Thursday, February 25, 2010

How Many Firefighters Does it Take to Rescue a Teapot Puppy?

Four! Not only that, but the four firefighters rushed to the scene to free this puppy from the clutches of an evil teapot! Actually, they thought a person had gotten trapped in a teapot, which would have been impressive.

This is a cute story, but I wonder why they called emergency officials. A gentle tapping of a hammer would have sufficed. That is besides the point (geez Rinalia, way to ruin the moment)- that puppy is adorable and was clearly in love with the coconut chai tea in that teapot.

However, that is not a Bull Mastiff puppy*. Under New Zealand law, technically that puppy should be muzzled at all times, since American Pit Bull Terriers and their mixes are all labeled menacing dogs, along with three breeds that probably do not exist frequently in New Zealand.

The muzzle is to prevent them from eviscerating antique teapots.

*According to this article, the dog is a Bull Mastiff Pit Bull cross.


Mommyof2girlz said...

Aww what a sweetie and a great story thanks for sharing!

Maureen said...

Too sweet!

But they should really name the pup Tempest... you know, a tempest in a teapot... :)

KG said...

Such a cute story omg. Thanks for posting it. Question: How can you tell it's an APBT as opposed to a Bull Mastiff pup? I often have difficulty telling the bully breeds apart in photos when they're still puppies. Also, I second the idea of naming him Tempest. That's inspired. :p

Rinalia said...

@Mommyof2girlz: Total sweetie!

@Maureen: That would have been cute!

@KG: A bull mastiff would have a shorter snout, more wrinkles, a rounder head, and a more "mastiffy" appearance. A 10-week-old Bull Mastiff would be bigger too. I could be totally wrong, but I'm pretty sure that dog is not a mastiff.

KG said...

Cool, thanks for the clarification. That definitely makes sense about the more "mastiffy" head. Once you pointed that out, I remembered a few instances of mastiff-breed puppies at the shelter, and they did have wrinklier heads and noticeably bigger jowls. I'm trying to get better at identifying the bully breeds on sight, just for my own edification.

Also I'm taking a break from school and job-hunting and I'm trying to get a job at some kind of humane organization instead of going back into hospital work. Btw, as a rescue/humane org employee yourself, if you have any super-sekrit tips for working in the field, I'd love to hear 'em. PAWS Chicago has a couple of openings, but the opportunities seem relatively (and understandably) thin on the ground for animal work. And sorry for the mini-bio on myself there; I just thought you might have some insider knowledge about how to get The Best Humane/Rescue Work Ever. (I dunno, would you have to kill me if you told me?)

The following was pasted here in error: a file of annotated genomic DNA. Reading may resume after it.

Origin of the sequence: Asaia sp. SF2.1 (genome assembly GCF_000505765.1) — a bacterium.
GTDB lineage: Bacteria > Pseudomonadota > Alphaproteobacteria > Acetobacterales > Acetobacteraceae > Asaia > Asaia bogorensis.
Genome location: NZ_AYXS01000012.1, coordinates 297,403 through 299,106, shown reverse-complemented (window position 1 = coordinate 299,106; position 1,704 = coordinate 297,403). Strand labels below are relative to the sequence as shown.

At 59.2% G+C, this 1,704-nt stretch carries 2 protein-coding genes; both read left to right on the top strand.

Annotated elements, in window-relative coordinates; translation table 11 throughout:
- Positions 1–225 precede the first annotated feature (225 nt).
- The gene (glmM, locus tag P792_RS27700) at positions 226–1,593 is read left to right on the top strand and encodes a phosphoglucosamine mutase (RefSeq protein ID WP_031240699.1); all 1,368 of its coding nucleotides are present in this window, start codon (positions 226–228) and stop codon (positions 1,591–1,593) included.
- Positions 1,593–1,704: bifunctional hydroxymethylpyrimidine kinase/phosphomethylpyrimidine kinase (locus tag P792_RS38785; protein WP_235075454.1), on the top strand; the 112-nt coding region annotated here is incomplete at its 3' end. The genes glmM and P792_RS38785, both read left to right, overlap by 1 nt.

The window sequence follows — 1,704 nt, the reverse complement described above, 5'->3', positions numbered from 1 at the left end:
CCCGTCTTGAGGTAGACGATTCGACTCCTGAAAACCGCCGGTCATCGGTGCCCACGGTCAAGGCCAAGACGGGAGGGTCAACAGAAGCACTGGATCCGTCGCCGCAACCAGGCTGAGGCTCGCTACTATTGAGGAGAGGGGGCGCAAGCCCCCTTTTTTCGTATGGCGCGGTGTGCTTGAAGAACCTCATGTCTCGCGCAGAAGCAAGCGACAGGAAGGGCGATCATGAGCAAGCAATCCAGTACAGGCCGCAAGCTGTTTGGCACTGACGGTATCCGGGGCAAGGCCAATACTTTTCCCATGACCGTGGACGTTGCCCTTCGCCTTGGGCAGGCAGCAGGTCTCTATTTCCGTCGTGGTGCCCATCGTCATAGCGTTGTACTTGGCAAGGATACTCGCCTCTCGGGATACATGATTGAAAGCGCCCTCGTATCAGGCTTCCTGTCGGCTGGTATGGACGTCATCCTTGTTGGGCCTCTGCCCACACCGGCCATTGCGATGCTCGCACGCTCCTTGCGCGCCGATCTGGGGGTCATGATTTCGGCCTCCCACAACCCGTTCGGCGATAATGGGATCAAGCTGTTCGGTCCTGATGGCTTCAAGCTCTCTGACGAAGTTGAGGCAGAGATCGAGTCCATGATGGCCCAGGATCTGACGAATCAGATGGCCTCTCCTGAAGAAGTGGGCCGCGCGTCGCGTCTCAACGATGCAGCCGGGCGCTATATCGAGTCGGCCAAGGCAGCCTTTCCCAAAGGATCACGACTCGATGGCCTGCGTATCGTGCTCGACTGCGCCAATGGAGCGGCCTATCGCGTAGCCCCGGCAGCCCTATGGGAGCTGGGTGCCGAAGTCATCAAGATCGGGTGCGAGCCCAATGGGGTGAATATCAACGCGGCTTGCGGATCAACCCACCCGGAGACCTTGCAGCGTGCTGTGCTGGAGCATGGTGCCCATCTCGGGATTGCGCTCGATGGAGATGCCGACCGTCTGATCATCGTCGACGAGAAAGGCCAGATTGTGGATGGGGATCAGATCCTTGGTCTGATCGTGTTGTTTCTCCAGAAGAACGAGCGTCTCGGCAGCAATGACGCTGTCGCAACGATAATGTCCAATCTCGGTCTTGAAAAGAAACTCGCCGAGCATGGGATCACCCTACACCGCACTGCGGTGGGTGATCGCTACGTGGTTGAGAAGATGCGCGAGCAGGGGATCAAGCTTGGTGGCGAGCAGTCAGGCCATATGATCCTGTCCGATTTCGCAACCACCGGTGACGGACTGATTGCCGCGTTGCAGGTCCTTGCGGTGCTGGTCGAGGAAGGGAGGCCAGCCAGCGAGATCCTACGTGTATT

Rinalia said...

@KG: LOL, yes I would have to kill you! :) Just kidding. I got into animal work through volunteering. If you have any hands-on experience with animals already, that's awesome. It will come in handy. If not, I would really encourage you to get some before applying to animal welfare orgs. Having that experience can help staffers go from "Oh, she JUST started wanting to work w/ animals" to "Wow, she's putting her words into action."

And often, volunteering can lead to employment.

Check our for job opportunities as well.

Don't know if that was helpful at all. I think we all have different ways of finding our niche - what worked for me may not work for someone else (I was an annoyingly persistent volunteer). :)

KG said...

That's actually very helpful, thanks for the tips (and for sparing my life!). I especially appreciate the website - I didn't know that existed.

For two years, I volunteered about 8 hours a week at the humane society in WI. I've driven a couple of dog transports, I have my own dogs, and I had a horse and did equestrian sports until I was about a senior in high school. The volunteering was by far the most enlightening, so I'm hoping that will help my application. In your experience, might that be enough background to make it reasonable for me to apply for a humane society/shelter/rescue position? I'm definitely applying to admin/office/public education positions at these places, not just an exclusively 'direct animal contact' job.

Since I moved to Chicago in Sept., I haven't found a volunteering position. If I don't get a humane org job, I'm definitely going to find a shelter/rescue here so that I can start again and maybe, like you said, that'll help me eventually move into the field.

Thanks again for answering my questions! I'm always such a nosebag, asking things nonstop, when I comment on your blog, and you've been unfailingly kind about taking the time to answer. So: triple-thanks!

Between that and your photography, I gotta say this is my favorite dog/animal-blog. The PNOD is irresistible.